We also are learning to understand the causes of cancer. Research on cancer risk the probability that the disease will occur in a given population is identifying populations with a significant probability of developing cancer. Because cancer is a multistage process, analysis of risk factors leads to the development of prevention and control strategies, early detection methods, and in some cases more precise treatments. Epidemiologic research has identified many factors that increase cancer risk. Most of these are related to environment and lifestyle, while others are part of a person's genetic makeup. With the exception of a few genetic conditions, however, it is still not possible to predict with any degree of certainty that a person having one or more of these factors will develop cancer. This uncertainty is related to the very nature of cancer and the need for many specific alterations to accumulate in a single cell for that normal cell to be transformed into a cancer cell.

The Institute of Medicine Report

I take seriously my responsibility as Director of NCI to ensure that the research we carry out in our own laboratories and the research we support in facilities across the country benefits all Americans. Whether this means finding new ways to prevent cancer, improving patient access to clinical trials, or entering into new partnerships to more broadly disseminate information about advances in prevention or diagnosis or treatment, I have personally urged our staff to continuously strive to find new and better ways to accomplish our goals. We have made significant progress in many areas during my tenure as Director of NCI, but clearly this is an area where we need to do more.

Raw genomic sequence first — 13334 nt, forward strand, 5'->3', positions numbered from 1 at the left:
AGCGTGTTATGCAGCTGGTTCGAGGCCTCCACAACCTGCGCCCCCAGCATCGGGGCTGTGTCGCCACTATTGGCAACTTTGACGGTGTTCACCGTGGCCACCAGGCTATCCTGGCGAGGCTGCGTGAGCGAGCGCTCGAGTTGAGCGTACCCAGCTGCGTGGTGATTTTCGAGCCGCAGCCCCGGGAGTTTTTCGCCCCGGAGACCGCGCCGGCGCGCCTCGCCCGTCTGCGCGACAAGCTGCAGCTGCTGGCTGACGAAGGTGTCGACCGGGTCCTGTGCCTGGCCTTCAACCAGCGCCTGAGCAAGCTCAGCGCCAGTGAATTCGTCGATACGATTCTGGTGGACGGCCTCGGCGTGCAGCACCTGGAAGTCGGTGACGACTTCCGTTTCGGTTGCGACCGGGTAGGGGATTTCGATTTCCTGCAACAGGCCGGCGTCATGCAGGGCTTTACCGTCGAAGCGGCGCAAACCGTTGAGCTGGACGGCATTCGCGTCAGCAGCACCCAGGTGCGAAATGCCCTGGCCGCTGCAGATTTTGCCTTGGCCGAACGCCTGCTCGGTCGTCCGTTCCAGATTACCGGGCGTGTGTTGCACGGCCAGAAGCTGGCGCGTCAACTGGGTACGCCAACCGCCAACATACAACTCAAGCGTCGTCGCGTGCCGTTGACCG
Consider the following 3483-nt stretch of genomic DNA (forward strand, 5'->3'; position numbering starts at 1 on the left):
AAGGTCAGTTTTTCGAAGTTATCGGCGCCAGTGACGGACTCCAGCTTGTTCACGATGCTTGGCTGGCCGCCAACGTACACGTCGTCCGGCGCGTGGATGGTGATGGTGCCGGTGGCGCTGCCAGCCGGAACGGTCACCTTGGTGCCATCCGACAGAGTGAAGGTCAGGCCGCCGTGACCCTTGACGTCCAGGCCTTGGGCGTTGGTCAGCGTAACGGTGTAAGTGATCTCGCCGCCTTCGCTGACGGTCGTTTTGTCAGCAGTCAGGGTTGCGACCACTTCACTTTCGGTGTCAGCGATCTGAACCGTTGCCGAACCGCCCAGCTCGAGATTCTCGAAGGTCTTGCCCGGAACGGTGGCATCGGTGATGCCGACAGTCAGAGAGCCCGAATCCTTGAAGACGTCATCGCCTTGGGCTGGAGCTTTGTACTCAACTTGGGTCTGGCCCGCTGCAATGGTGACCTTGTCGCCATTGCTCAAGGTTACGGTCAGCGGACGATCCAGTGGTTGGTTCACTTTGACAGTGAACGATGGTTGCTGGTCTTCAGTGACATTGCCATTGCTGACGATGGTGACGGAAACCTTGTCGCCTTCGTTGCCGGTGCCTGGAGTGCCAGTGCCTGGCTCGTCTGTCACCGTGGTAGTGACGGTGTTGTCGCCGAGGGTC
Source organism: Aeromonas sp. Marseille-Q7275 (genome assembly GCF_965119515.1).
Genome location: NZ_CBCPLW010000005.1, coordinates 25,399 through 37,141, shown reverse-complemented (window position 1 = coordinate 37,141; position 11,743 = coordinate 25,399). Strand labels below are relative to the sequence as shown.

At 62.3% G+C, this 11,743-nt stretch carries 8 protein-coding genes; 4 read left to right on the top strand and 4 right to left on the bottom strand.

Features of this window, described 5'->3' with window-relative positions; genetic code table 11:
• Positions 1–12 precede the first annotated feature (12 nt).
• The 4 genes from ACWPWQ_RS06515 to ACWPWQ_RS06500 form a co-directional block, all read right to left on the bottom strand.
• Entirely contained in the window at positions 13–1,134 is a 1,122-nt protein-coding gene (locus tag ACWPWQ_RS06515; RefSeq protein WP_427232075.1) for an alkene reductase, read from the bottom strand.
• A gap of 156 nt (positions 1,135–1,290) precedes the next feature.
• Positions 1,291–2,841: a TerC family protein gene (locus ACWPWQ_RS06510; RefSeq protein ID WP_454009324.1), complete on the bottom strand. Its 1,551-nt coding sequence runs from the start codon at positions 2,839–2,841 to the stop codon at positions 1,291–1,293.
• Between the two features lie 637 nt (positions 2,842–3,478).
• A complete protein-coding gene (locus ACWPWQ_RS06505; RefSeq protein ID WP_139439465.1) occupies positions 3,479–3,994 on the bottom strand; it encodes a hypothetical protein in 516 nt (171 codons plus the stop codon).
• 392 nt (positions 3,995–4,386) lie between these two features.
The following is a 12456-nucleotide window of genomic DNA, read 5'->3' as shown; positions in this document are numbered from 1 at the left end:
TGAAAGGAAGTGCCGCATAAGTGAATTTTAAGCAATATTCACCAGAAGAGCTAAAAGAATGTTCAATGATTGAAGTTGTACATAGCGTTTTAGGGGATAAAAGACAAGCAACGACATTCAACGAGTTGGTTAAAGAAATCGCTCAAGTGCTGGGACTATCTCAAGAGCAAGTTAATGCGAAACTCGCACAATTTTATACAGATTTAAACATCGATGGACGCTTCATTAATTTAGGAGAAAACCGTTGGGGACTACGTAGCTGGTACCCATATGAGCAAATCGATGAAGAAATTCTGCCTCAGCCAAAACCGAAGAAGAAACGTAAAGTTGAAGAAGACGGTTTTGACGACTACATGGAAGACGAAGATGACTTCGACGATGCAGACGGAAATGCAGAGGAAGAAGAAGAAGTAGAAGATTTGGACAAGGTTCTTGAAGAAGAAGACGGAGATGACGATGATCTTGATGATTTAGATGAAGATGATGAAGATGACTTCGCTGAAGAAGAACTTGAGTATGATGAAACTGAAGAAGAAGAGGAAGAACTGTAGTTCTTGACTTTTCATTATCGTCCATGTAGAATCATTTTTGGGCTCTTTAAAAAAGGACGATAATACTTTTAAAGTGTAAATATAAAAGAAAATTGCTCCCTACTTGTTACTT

NCI has three core responsibilities in addressing the issues raised by the Institute of Medicine (IOM) Committee. First and foremost, we must conduct research that answers questions about the burden of cancer for all populations. Second, we must assure that individuals of diverse populations are represented in all aspects of our research enterprise: in population studies, clinical trials, and in the oversight and conduct of research. And third, we must communicate the results of our research and the opportunities to participate to a wide range of audiences, including patients, advocates, physicians, families, health professionals, Members of Congress, scientists, and the general public, in ways that are both valid and effective.

The report developed by the IOM presents a series of findings and recommendations for the NIH and NCI related to cancer in minority and underserved populations. As one might expect, there are some items on which we agree, and there are some areas where I strongly disagree with the recommendations presented. These are not simple problems, and there are no simple solutions. Many of the issues go well beyond the scope of a single Institute at NIH, and in some cases they have at their core some of the major social and public health challenges that face our entire Nation. While we need time to digest this report more fully, let me present three reactions to my initial study of it.